In this book, the authors seek to demonstrate how fear, a powerful emotion that tend to override others, gets in the way of individual performance at work. As a consequence, it also affects organizational performance negatively, and it especially damps down efforts in implementing change. One of the questions they are trying to answer is how we manage and lead in such a way as NOT to induce fear?

While reading this book, I had the following questions in mind:

  • Why do we need a fear-free organization?
  • Why does fear matter?
  • How do we control fear or manage its impacts?
  • What roles do leaders play in organizations?
  • How do we create and maintain organizations where individuals thrive?
  • How de we create and maintain organizations that perform well and who can adapt to changes in market conditions without deletious effects on individuals?

Given the often difficult conditions in which organizations must carry out business and the need to manage ever-accelerating change (or so it often appears to individuals within organizations), it is essential to understand the underlying mechanisms that influence behaviors and relationships in order to foster the most fruitful ones.

The authors look at the neurobiological foundations of emotions, the self and the ability to learn. As an opposite of fear, trust generates more energy and leads to more positive results.  They say on page 218:

Fear is the wrecker of trust. Trust is the antidote to fear. It can only come from individuals who first of all trust themselves, understand their own strengths and weaknesses, do not  exaggerate on either side of the scale, and have integrity.

Because fear is linked with survival and because the brain associates change with a threat to stability, we can conclude that human beings are hard-wired to resist change and to fight for the maintenance of status quo. In extreme cases, constant change may create so much stress and fear as to drive people crazy. On page 21, the authors give the exemple of King Christian of Denmark whose fear-ridden childhood drove him to madness and whose strange behavior forms the basis for Per Olov Enquist’s novel The Visit of the Royal Physician.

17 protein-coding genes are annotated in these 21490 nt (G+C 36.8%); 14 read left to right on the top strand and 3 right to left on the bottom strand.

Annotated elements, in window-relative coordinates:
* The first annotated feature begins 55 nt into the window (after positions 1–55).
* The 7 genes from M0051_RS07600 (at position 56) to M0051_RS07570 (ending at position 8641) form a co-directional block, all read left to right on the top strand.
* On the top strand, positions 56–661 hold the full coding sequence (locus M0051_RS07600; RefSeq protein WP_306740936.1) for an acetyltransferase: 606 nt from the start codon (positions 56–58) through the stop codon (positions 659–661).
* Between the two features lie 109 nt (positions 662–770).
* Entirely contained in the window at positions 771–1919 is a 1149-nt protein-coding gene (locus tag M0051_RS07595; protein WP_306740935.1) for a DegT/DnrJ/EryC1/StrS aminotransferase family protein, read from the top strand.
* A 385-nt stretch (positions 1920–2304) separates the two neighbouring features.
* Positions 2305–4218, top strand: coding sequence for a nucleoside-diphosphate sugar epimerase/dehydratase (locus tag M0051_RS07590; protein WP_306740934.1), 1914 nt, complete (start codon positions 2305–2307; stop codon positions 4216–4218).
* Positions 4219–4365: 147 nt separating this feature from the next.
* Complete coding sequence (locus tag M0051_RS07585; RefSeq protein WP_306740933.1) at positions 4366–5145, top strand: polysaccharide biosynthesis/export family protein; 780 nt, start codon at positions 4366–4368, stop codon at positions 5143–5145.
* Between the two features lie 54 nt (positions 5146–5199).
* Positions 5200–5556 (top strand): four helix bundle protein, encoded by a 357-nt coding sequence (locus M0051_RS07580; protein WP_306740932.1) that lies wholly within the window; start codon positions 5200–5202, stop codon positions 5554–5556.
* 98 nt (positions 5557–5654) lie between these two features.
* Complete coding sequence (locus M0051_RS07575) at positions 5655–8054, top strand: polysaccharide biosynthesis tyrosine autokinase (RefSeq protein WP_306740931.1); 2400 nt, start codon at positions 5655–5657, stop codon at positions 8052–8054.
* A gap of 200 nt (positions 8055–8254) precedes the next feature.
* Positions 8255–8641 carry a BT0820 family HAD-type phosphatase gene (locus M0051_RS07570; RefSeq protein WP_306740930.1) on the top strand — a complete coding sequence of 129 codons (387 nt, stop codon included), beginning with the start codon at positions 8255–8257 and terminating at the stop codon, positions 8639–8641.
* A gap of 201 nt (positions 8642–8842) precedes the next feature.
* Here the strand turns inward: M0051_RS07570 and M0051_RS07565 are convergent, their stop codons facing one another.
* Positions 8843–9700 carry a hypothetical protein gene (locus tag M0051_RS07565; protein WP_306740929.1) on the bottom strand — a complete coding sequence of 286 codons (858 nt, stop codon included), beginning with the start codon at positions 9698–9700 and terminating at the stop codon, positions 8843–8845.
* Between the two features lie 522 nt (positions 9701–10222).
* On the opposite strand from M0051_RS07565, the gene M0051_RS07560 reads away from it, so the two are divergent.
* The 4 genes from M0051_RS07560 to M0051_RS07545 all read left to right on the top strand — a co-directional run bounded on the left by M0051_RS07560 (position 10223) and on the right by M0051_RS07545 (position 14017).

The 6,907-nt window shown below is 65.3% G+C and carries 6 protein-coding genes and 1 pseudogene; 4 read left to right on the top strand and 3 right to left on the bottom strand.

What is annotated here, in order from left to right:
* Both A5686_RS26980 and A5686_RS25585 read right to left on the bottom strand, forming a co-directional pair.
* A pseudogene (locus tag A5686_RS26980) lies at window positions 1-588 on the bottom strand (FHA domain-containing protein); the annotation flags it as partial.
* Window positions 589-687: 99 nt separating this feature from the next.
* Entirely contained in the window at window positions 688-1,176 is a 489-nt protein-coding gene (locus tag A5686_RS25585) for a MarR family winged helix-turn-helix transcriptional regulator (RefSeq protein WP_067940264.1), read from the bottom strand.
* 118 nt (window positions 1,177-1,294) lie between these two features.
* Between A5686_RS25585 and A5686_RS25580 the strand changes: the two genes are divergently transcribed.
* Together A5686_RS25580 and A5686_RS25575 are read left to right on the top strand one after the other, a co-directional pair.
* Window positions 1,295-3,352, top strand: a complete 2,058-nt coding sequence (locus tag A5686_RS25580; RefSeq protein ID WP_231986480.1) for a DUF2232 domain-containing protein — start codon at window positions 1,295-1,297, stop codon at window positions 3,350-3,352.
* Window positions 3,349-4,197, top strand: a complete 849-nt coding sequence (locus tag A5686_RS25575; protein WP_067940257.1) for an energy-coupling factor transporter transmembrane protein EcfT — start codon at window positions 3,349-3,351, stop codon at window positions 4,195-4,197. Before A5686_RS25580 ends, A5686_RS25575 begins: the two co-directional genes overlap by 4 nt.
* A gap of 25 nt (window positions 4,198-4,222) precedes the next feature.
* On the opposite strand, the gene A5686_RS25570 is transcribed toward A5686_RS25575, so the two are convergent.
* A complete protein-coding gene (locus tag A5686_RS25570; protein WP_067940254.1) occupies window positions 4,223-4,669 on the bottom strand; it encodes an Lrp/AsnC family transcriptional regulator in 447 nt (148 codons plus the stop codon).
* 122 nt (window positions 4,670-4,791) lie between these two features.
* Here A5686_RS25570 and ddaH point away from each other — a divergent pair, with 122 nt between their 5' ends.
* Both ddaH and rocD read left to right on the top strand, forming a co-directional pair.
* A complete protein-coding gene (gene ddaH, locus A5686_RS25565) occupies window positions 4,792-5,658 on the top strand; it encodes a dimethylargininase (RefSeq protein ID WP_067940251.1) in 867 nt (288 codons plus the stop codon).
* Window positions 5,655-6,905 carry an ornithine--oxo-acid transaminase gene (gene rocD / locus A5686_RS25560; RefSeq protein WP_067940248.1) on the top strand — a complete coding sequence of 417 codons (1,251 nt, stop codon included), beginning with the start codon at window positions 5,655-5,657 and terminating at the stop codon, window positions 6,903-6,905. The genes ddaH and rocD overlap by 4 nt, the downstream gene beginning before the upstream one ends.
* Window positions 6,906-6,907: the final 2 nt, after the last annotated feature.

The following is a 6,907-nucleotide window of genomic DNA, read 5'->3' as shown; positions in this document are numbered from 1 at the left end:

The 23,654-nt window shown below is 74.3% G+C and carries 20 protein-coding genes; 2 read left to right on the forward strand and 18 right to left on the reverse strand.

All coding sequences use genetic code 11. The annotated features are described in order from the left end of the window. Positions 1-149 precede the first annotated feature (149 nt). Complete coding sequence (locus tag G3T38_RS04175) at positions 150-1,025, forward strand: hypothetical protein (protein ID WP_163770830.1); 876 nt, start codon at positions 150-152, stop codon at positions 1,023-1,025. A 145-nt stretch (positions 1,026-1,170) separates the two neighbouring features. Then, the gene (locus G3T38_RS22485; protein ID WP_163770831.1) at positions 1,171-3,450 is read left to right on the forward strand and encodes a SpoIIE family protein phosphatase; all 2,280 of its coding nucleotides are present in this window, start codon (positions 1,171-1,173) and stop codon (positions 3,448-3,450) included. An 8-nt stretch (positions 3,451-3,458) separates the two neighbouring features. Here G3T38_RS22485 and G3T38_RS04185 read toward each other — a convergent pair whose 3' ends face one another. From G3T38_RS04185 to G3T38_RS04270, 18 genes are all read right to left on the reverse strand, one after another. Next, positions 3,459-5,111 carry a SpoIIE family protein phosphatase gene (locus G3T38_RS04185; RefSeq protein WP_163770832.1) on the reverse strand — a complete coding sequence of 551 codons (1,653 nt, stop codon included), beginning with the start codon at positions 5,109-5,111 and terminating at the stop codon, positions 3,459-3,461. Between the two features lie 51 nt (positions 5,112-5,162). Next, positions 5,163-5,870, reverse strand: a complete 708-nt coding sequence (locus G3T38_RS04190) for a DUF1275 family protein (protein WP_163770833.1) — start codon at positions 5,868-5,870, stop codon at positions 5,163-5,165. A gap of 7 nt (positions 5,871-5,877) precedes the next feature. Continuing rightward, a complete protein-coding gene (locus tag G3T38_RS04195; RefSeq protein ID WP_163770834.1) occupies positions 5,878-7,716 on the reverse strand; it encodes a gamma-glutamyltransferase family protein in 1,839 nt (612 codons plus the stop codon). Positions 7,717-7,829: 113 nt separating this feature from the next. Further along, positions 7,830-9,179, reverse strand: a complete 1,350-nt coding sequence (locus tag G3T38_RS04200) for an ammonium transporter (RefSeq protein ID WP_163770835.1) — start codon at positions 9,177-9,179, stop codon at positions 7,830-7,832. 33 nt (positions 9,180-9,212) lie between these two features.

Five of the eight basic human emotions (fear, anger, disgust, shame, and sadness) lead human beings to focus on survival, whereas only 2 (excitement/joy and trust/love) foster a sense of attachment. The remaining one (surprise/startle) can lead to either depending on context.

The authors propose the following process to ensure a fear-free organization: First, we must start with a good-hearted leader, use human resources professionals to “organize energy”, have the right metrics to understand how energy is mobilized to generate the right results, and design all systems to “secure attachment”. On page 224, the authors say “Begin to see that profit is the statement of how energy has been applied in the system and that there is a remarkably bountiful supply of energy in people if properly attached so that energy is outward flowing, in the service of the organization, no inward flowing, in survival mode.” We must also foster the right cultural dynamics, make sure we make good use of meeting time, bring joy back at work and encourage behaviors that highlight the joy and trust that people feel. And lastly, let’s be clear that is not going to be a final end state, but will require constant work to maintain.